Designing E-Books for the Virtual Bookshelf

acim author design is about so much more than the cover these days. Lately, the publishing industry has literally been inundated with news about the rise of the e-book this season and the predicted death of the bookstore and the printing industry. Retailers of print books continue to be hit hard while digital sales have gone through the roof.

So, let’s get past the cover for a moment and assume you’ve got a cover and jacket material that is award winning, spectacular and jumps right off the shelf and into the cart.

The first thing you need to do is totally eliminate each and every preconception you ever had of what constitutes a “book.” Digital publishing is the Anti-Christ for traditional print authors. It’s a different game and there are different rules. Let’s go through them one at a time.

The first rule of digital is that pages don’t exist. If you actually have an e-reader, you can probably wrap your head around this to some extent. But this truly goes against what it is to be a writer as we measure our genius in page numbers, and it’s hard to get over. Every e-reader is different. If you try to create pages, you will bang your head against a table over and over again. You just cannot make it come out right unless you completely eliminate the concept of pages from your brain. When separating chapters, add one – maybe two – extra lines and type out your chapter title.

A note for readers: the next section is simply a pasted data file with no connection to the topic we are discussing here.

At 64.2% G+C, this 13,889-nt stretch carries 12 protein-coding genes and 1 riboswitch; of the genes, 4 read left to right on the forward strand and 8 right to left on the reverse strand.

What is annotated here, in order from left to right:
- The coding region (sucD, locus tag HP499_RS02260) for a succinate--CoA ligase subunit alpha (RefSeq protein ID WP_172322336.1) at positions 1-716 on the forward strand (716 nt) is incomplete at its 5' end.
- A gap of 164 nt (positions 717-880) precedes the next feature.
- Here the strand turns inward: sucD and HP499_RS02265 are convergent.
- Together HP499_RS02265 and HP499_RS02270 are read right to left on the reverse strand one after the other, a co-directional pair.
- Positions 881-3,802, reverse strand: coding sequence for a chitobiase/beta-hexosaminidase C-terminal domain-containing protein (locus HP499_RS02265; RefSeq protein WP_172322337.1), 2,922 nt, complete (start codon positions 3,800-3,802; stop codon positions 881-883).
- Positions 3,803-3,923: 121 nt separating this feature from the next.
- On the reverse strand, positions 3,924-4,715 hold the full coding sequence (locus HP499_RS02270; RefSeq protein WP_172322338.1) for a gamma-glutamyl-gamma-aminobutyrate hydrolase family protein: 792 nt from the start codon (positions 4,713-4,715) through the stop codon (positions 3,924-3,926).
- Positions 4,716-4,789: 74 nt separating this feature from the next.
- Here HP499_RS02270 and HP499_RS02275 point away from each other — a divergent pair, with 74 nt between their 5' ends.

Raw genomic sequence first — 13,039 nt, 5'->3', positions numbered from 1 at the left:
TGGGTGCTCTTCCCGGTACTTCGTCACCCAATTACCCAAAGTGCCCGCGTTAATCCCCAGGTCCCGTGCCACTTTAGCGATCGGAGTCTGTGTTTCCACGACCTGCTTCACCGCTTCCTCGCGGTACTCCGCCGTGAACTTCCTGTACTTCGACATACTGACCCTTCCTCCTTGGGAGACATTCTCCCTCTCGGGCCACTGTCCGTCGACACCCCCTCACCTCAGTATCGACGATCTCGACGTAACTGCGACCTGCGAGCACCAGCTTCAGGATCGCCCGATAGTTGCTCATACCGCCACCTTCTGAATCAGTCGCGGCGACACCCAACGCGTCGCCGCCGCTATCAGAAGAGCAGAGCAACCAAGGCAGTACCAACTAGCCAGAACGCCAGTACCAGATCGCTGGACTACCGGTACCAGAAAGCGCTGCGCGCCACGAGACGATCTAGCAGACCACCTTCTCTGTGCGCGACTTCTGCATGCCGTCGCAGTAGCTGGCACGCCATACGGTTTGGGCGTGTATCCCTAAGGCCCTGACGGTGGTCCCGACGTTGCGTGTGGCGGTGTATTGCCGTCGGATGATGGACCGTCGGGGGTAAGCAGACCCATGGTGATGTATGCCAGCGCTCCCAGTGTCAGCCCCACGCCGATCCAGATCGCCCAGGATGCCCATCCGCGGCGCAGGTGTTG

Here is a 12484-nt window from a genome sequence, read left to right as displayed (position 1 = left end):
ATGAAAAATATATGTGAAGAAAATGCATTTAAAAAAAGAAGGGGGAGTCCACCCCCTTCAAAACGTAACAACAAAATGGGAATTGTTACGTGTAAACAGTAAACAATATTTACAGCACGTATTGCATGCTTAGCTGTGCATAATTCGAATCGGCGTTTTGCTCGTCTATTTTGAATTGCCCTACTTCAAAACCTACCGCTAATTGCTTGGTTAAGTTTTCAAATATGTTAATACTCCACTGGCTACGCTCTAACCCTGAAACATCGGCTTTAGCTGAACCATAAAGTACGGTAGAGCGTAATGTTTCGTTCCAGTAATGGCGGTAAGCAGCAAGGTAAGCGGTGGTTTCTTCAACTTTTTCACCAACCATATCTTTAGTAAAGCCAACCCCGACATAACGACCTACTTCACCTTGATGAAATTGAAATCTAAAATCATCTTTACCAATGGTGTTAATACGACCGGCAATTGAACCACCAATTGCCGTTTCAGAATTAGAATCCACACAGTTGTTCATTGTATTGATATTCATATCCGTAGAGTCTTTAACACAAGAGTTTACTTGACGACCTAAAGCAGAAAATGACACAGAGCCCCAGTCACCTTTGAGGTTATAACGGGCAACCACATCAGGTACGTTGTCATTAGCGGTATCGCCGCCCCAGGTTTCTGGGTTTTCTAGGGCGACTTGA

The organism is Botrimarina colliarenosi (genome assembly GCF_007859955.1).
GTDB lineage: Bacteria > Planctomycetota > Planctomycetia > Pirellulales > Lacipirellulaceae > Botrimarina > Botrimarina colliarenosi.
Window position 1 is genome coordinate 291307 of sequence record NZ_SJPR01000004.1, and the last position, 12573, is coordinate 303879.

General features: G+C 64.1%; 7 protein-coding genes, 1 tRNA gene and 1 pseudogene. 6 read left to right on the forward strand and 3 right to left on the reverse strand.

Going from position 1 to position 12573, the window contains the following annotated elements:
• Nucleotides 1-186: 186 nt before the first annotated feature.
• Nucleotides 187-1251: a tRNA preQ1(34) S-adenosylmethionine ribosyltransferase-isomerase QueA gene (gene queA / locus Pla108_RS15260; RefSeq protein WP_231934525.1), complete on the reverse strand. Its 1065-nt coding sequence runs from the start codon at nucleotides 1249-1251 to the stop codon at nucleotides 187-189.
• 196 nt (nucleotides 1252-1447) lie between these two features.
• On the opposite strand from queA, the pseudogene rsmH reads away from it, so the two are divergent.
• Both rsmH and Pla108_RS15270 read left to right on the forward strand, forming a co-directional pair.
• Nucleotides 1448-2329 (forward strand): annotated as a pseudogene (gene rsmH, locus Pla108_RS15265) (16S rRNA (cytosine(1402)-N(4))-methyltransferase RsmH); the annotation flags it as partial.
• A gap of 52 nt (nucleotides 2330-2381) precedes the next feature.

Again, this is a rule that goes against our mindset as writers. We toil and sweat to create a thing of beauty, only to be told that we are not allowed to make our books look the way we want. There’s really an excellent reason for this – the reader. E-book readers are geared to allow the owner to customize the way the material looks. It’s your audience who gets to choose things like font, font size and the like. Not you. Take out all of those tabs, all of the extra lines (except one or two separating chapters), and even the fancy font.

Choose simple fonts, a “normal” paragraph style, left aligned, and single space everything without extra space after the paragraphs. If you want to make your life easier, get rid of any columns, tables, text boxes or footnotes. If you are creating a non-fiction book where these are absolutely necessary, you will have to go into your publisher’s style guide and get down and dirty with your manuscript. Or wait until later in 2012 when I get a chance to write a follow-up article that addresses these issues.

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